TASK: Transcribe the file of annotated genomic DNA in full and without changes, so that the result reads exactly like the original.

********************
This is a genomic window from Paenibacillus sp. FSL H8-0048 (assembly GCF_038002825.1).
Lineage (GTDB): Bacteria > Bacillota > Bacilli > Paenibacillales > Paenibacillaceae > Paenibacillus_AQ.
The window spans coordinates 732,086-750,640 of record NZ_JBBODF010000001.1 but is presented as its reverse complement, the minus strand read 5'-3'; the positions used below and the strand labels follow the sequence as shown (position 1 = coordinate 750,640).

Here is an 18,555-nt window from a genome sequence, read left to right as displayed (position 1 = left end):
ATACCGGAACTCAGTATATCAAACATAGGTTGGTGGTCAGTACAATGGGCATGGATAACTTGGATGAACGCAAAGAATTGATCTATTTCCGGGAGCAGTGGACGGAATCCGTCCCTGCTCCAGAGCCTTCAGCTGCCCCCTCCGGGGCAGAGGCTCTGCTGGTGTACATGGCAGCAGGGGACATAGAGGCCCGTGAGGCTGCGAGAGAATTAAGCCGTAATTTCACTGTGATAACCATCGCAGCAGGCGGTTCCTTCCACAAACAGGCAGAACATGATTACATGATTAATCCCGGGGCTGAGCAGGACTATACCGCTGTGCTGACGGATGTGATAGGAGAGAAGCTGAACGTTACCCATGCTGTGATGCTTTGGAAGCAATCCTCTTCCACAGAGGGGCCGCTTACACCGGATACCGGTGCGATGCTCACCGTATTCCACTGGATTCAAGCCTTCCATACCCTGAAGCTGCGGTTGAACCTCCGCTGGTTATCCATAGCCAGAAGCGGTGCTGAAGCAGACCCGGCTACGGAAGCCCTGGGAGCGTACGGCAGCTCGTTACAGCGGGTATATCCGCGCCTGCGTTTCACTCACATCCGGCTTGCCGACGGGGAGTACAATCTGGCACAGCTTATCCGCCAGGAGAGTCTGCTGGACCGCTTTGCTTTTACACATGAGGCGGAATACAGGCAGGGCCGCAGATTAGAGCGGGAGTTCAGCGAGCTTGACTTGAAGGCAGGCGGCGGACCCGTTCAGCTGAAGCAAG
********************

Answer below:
This is a genomic window from Paenibacillus sp. FSL H8-0048 (assembly GCF_038002825.1).
Lineage (GTDB): Bacteria > Bacillota > Bacilli > Paenibacillales > Paenibacillaceae > Paenibacillus_AQ.
The window spans coordinates 732,086-750,640 of record NZ_JBBODF010000001.1 but is presented as its reverse complement, the minus strand read 5'-3'; the positions used below and the strand labels follow the sequence as shown (position 1 = coordinate 750,640).

Here is an 18,555-nt window from a genome sequence, read left to right as displayed (position 1 = left end):
ATACCGGAACTCAGTATATCAAACATAGGTTGGTGGTCAGTACAATGGGCATGGATAACTTGGATGAACGCAAAGAATTGATCTATTTCCGGGAGCAGTGGACGGAATCCGTCCCTGCTCCAGAGCCTTCAGCTGCCCCCTCCGGGGCAGAGGCTCTGCTGGTGTACATGGCAGCAGGGGACATAGAGGCCCGTGAGGCTGCGAGAGAATTAAGCCGTAATTTCACTGTGATAACCATCGCAGCAGGCGGTTCCTTCCACAAACAGGCAGAACATGATTACATGATTAATCCCGGGGCTGAGCAGGACTATACCGCTGTGCTGACGGATGTGATAGGAGAGAAGCTGAACGTTACCCATGCTGTGATGCTTTGGAAGCAATCCTCTTCCACAGAGGGGCCGCTTACACCGGATACCGGTGCGATGCTCACCGTATTCCACTGGATTCAAGCCTTCCATACCCTGAAGCTGCGGTTGAACCTCCGCTGGTTATCCATAGCCAGAAGCGGTGCTGAAGCAGACCCGGCTACGGAAGCCCTGGGAGCGTACGGCAGCTCGTTACAGCGGGTATATCCGCGCCTGCGTTTCACTCACATCCGGCTTGCCGACGGGGAGTACAATCTGGCACAGCTTATCCGCCAGGAGAGTCTGCTGGACCGCTTTGCTTTTACACATGAGGCGGAATACAGGCAGGGCCGCAGATTAGAGCGGGAGTTCAGCGAGCTTGACTTGAAGGCAGGCGGCGGACCCGTTCAGCTGAAGCAAG